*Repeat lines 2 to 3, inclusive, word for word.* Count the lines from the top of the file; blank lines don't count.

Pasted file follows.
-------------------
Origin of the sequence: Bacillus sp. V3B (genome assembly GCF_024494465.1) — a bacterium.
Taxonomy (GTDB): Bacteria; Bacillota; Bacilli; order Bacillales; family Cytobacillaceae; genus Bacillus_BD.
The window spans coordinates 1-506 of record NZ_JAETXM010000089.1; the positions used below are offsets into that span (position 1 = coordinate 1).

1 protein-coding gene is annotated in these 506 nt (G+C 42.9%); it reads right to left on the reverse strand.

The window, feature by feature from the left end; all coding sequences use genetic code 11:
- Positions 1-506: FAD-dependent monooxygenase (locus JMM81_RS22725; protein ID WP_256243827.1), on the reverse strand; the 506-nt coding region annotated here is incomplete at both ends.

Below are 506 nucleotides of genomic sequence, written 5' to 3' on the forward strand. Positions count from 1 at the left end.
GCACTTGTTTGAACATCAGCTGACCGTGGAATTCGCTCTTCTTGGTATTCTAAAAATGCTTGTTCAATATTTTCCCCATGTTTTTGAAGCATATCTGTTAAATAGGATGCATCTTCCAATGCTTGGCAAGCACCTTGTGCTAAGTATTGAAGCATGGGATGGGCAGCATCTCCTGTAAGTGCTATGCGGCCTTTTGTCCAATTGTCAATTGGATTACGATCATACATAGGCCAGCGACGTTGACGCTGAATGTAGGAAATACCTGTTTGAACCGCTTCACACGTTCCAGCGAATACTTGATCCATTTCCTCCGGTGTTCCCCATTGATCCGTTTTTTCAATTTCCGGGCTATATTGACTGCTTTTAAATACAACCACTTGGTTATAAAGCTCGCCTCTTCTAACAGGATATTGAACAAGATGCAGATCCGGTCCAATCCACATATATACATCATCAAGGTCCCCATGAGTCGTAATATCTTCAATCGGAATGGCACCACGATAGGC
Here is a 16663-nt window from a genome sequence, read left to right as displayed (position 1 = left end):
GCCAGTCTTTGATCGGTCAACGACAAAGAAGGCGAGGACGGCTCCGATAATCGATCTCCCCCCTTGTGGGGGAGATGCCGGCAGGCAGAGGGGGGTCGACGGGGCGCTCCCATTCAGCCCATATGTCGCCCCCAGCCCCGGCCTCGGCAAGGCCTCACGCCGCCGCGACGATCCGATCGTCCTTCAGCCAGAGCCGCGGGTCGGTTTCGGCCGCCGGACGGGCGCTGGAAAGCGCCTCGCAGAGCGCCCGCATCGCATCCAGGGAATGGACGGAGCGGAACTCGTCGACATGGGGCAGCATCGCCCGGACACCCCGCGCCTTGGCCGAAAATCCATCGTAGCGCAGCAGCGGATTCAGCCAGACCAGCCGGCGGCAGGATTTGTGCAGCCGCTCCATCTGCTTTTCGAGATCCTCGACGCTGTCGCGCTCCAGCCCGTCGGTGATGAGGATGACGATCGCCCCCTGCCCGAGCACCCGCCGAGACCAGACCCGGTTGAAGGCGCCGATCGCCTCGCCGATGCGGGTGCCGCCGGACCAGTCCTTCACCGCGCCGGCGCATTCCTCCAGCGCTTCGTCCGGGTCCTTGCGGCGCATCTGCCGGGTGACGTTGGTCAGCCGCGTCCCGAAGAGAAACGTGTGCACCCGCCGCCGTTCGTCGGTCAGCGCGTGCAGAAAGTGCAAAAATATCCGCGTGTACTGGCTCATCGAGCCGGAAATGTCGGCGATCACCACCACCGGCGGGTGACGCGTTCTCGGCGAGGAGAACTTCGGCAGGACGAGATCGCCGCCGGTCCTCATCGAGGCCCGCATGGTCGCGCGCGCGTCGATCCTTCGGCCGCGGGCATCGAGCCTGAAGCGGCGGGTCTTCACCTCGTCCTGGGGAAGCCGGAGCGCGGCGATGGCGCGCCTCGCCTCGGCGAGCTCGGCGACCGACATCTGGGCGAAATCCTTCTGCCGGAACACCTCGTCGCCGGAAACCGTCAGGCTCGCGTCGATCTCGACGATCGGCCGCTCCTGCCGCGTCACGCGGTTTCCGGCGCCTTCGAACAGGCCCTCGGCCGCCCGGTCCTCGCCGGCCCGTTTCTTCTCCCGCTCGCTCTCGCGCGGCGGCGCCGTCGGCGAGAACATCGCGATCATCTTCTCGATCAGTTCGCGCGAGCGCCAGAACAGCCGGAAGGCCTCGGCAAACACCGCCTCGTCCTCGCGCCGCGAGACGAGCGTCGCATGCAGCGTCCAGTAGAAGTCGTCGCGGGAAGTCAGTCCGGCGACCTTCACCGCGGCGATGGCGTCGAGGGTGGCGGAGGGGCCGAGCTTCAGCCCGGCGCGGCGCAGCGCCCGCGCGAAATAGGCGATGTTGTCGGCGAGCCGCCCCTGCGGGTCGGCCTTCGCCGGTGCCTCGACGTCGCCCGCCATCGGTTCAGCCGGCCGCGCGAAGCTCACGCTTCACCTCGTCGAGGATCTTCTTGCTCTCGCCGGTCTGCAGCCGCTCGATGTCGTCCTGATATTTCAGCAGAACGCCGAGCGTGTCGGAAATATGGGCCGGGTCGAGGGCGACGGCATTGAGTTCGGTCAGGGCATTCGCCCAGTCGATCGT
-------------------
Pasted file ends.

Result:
Taxonomy (GTDB): Bacteria; Bacillota; Bacilli; order Bacillales; family Cytobacillaceae; genus Bacillus_BD.
The window spans coordinates 1-506 of record NZ_JAETXM010000089.1; the positions used below are offsets into that span (position 1 = coordinate 1).